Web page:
• John Paxton
Part of the The Statesman’s Yearbook book series (SYBK)


From the 16th century to 1959 the Tutsi kingdom of Rwanda shared the history of Burundi (see p. 251). In 1959 an uprising of the Hutu destroyed the Tutsi feudal hierarchy and led to the departure of the Mwami Kigeri V. Elections and a referendum under the auspices of the United Nations in Sept. 1961 resulted in an overwhelming majority for the republican party, the Parmehutu (Parti du Mouvement de l’Emancipation du Bahutu), and the rejection of the institution of the Mwami. The republic proclaimed by the Parmehutu on 28 Jan. 1961 was recognized by the Belgian administration (but not by the United Nations) in Oct. 1961. Internal self-government was granted on 1 Jan. 1962, and by decision of the General Assembly of the UN the Republic of Rwanda became independent on 1 July 1962. An agreement, signed with Burundi under United Nations auspices at Addis Ababa in April 1962, provided for a monetary and customs union. These and other common organizations came to an end by 1 Oct. 1964.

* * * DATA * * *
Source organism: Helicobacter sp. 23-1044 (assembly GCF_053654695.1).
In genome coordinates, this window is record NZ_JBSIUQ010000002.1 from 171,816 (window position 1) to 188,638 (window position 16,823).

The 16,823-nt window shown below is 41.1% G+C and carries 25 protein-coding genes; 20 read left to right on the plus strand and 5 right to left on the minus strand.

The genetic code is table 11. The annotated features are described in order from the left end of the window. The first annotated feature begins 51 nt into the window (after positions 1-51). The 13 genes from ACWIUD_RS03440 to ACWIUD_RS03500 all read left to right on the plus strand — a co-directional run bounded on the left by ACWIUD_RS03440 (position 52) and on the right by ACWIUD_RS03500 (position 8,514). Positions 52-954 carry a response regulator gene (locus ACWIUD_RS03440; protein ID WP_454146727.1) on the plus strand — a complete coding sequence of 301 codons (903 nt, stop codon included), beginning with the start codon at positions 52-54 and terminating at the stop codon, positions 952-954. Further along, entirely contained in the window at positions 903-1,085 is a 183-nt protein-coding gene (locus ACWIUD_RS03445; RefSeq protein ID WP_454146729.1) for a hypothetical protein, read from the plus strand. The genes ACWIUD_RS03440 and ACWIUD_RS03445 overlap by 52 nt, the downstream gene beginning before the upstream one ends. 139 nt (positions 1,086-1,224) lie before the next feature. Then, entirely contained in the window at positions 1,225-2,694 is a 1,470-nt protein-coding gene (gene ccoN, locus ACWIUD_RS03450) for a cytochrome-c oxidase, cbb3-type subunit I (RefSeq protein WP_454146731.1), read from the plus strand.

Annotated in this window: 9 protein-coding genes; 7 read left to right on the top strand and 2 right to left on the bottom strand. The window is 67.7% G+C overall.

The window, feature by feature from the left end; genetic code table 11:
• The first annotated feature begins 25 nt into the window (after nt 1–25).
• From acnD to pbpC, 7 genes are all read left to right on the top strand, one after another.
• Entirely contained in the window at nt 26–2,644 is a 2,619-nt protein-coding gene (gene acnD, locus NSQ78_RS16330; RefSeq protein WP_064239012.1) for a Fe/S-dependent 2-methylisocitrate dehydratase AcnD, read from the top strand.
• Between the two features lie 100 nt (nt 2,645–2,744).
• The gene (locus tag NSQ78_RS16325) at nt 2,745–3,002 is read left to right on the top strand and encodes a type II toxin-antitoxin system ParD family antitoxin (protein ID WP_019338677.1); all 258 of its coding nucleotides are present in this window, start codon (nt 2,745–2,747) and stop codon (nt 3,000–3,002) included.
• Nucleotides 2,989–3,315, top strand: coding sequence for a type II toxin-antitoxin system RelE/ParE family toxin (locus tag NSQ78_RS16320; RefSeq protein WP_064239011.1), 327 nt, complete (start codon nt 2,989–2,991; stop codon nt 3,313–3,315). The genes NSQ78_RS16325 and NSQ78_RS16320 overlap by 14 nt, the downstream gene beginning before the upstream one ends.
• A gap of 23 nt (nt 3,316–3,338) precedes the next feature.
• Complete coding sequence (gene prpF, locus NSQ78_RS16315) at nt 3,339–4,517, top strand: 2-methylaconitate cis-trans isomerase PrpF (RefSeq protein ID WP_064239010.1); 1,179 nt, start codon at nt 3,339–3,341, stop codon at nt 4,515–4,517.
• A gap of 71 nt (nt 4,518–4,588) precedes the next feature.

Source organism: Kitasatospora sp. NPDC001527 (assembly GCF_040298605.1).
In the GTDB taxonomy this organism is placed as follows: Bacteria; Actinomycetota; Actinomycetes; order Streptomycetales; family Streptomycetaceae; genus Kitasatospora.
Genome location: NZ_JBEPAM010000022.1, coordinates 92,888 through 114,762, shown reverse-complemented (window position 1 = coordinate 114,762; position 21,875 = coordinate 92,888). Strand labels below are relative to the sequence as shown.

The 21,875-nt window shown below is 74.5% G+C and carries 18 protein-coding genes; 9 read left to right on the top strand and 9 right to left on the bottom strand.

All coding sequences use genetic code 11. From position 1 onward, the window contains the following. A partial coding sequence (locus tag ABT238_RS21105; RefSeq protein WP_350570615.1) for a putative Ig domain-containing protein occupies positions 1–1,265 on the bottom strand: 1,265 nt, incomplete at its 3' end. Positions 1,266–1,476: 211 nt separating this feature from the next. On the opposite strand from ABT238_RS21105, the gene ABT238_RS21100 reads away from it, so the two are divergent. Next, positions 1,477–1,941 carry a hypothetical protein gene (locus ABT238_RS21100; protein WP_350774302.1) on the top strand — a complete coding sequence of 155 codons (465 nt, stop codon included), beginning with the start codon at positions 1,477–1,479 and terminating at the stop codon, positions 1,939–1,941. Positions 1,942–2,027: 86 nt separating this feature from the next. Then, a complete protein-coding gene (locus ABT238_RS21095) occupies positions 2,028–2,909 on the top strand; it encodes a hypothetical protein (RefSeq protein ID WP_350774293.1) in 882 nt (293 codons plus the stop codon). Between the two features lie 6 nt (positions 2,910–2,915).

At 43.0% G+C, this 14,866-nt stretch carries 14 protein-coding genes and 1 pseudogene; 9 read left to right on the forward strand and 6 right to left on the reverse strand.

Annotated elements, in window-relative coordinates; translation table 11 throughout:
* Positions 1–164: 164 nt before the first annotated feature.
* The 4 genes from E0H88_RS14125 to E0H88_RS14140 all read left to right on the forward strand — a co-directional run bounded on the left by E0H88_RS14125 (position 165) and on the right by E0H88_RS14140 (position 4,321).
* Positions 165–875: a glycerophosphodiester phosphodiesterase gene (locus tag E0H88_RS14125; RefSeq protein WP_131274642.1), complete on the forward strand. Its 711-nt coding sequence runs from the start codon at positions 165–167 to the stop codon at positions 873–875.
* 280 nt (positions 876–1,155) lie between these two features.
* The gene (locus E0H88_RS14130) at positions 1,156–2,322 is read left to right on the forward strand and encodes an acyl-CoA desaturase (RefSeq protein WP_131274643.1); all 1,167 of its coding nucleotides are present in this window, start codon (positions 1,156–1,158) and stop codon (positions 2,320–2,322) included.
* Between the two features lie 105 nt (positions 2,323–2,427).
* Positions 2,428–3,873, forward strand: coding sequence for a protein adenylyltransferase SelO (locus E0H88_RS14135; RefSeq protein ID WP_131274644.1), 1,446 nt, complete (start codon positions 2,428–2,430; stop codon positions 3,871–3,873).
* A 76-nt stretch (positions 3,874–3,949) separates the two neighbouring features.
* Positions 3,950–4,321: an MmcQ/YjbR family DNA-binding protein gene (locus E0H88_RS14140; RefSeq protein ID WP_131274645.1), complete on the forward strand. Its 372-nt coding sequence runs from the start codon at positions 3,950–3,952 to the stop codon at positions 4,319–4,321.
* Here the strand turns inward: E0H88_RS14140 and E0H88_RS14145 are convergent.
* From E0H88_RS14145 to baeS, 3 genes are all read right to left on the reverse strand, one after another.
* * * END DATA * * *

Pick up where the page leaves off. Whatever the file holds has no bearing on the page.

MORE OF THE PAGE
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Books of Reference

  1. Hance, W. A., African Economic Development. London, 1967Google Scholar
  2. Lacroix, B., Le Rwanda. Montreal, 1966Google Scholar
  3. Northumb, D., Un Humanisme Africain. Brussels, 1965Google Scholar

Copyright information

© Palgrave Macmillan, a division of Macmillan Publishers Limited 1979

Authors and Affiliations

  • John Paxton

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